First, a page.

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Today's Top News
Taser Advice: Don't Aim at Target's Chest
The maker of Taser stun guns is advising police officers to avoid shooting suspects in the chest with the 50,000-volt weapon, saying that it could pose an extremely low risk of an "adverse cardiac event."
The advisory, issued in an Oct. 12 training bulletin, is the first time that Taser International has suggested there is any risk of a cardiac arrest related to the discharge of its stun gun.
But Taser officials said Tuesday that the bulletin does not state that Tasers can cause cardiac arrest. They said the advisory means only that law-enforcement agencies can avoid controversy over the subject if their officers aim at areas other than the chest.
The recommendation could raise questions about whether police officers will find it more difficult to accurately direct the probes emitted by a Taser gun at a recommended body area in order to subdue a suspect. Taser officials say the change won't hinder officers' ability to use Tasers.
In a memo accompanying the bulletin, Taser officials point out that officers can still shoot the guns at a suspect's chest, if needed.
Police departments across the United States and in Canada and Australia reacted immediately to the bulletin, with some ordering officers to follow Taser's instructions and begin aiming at the abdomen, legs or back of a suspect.
Officials with the Phoenix Police Department, one of the first in the country to arm all its officers with Tasers, said Tuesday that the new guidelines are being adopted by trainers who are reviewing departmental policy for possible changes.
Critics, including civil-rights lawyers and human-rights advocates, called the training bulletin an admission by Taser that its guns could cause cardiac arrest. They called it a stunning reversal for the company, which for years has maintained that the gun was incapable of inducing a cardiac arrest.
Scottsdale-based Taser insisted that the revision admitted no risk of cardiac arrest and served only as risk-management advice for law enforcement.
In the past, Taser has cautioned that use of its stun gun involves risk inherent in police-suspect conflicts, including the risk that suspects fall after being struck by a Taser.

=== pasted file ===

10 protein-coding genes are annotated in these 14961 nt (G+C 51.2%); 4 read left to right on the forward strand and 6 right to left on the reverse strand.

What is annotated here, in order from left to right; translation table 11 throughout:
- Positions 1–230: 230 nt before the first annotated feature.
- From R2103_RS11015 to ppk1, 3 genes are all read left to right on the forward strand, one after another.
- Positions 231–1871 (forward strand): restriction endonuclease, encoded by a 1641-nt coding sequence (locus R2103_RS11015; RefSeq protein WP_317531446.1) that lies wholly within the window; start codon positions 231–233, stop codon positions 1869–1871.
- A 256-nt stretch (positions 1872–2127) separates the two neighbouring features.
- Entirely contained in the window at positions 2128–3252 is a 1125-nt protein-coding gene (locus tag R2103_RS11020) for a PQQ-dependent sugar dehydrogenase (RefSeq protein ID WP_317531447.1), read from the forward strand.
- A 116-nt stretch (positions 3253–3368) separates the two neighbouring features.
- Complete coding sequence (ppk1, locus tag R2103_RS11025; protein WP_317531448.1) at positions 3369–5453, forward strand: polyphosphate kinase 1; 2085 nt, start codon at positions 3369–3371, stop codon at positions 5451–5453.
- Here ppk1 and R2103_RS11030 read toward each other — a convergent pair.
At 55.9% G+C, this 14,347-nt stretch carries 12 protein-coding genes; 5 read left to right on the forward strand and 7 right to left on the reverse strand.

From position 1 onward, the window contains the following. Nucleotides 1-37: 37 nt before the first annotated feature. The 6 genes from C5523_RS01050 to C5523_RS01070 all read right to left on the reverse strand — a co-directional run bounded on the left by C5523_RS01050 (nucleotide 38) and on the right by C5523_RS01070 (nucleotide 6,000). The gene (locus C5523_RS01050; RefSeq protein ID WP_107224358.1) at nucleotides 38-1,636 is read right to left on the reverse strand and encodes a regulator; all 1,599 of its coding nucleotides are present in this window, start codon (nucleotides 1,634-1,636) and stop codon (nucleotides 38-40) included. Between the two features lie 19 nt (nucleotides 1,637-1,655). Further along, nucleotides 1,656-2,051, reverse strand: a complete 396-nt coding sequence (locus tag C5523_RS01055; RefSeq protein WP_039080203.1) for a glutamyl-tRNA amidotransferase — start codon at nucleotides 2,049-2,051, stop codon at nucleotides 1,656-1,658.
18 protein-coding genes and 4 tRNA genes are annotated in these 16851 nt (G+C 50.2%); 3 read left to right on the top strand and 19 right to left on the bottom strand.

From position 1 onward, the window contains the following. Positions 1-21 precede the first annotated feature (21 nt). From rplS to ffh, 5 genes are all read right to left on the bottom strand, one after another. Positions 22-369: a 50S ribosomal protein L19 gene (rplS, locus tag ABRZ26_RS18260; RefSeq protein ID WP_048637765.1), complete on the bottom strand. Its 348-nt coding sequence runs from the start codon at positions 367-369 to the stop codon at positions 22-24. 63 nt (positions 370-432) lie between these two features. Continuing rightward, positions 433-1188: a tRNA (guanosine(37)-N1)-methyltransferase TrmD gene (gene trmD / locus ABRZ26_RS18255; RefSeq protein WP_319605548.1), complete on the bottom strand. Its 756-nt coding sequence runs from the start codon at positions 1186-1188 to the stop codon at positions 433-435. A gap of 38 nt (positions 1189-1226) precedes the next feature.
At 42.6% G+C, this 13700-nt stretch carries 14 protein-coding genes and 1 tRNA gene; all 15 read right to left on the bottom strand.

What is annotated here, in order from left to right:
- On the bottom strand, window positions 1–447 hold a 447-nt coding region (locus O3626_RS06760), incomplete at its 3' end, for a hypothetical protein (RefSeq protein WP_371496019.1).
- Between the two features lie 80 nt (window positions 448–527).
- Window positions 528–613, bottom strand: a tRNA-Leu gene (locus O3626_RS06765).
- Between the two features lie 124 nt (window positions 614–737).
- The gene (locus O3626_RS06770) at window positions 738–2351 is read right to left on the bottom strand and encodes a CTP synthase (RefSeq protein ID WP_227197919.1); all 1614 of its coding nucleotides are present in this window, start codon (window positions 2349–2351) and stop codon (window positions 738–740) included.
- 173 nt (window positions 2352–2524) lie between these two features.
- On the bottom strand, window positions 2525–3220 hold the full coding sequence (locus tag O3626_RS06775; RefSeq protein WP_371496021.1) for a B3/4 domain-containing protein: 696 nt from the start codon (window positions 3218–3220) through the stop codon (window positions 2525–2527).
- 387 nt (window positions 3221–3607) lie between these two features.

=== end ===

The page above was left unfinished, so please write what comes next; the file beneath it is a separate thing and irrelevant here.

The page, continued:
"Taser has long stood by the fact that our technology is not risk-free and is often used during violent and dangerous confrontations," Taser Vice President Steve Tuttle said in an e-mail.
"We have not stated that the Taser causes (cardiac) events in this bulletin, only that the refined target zones avoid any potential controversy on this topic."
Taser's training bulletin states that "the risk of an adverse cardiac event related to a Taser. .. discharge is deemed to be extremely low." However, the bulletin says, it is impossible to predict human reactions when a combination of drug use or underlying cardiac or other medical conditions are involved.
"Should sudden cardiac arrest occur in a scenario involving a Taser discharge to the chest area, it would place the law-enforcement agency, the officer and Taser International in the difficult situation of trying to ascertain what role, if any, the Taser. .. could have played," the bulletin says.
The bulletin recommends that when aiming at the front of a suspect, the best target for officers is the major muscles of the pelvic area or thigh region. "Back shots remain the preferred area when practical," it says.
For years, Taser officials have said in interviews, court cases and government hearings that the stun gun is incapable of inducing ventricular fibrillation, the chaotic heart rhythm characteristic of a heart attack.
The guns are used by more than 12,000 police agencies across the country, including every major law-enforcement agency in the Valley. Many authorities credit the weapon with preventing deaths and injuries to officers and suspects.
Advocacy groups such as Amnesty International allege that Taser guns are often used by police as a compliance tool on unarmed individuals who pose no deadly threat, who are drunk or on drugs and simply quarrel with officers.
Mark Silverstein, legal director of the Colorado American Civil Liberties Union, who has tracked Taser issues for years, said the bulletin means that police departments should now be asking questions about liability and reconsider how the stun gun is used.
"This is further evidence that law-enforcement agencies need to stop and ask if they have been sold a bill of goods," he said. "This (training) bulletin confirms what critics have said for years: that Taser has overstated its safety claims.. .. (It) has to be read as if Tasers can cause cardiac arrest."
Since 2001, there have been more than 400 deaths following police Taser strikes in the United States and 26 in Canada. Medical examiners have ruled that a Taser was a cause, contributing factor or could not be ruled out in more than 30 of those deaths.
The training bulletin is drawing significant attention in Canada, where controversy erupted after the 2007 death of a Polish immigrant at Vancouver International Airport. The man stopped breathing after being shocked five times by Royal Canadian Mounted Police officers.
A Canadian government investigation in July concluded that Taser stun guns can cause death, spurring law-enforcement agencies across the country to put severe new restrictions on how and when police there can use the weapons.
In view of Taser's bulletin, the Mounties revised policies to urge officers to avoid firing at suspects' chests.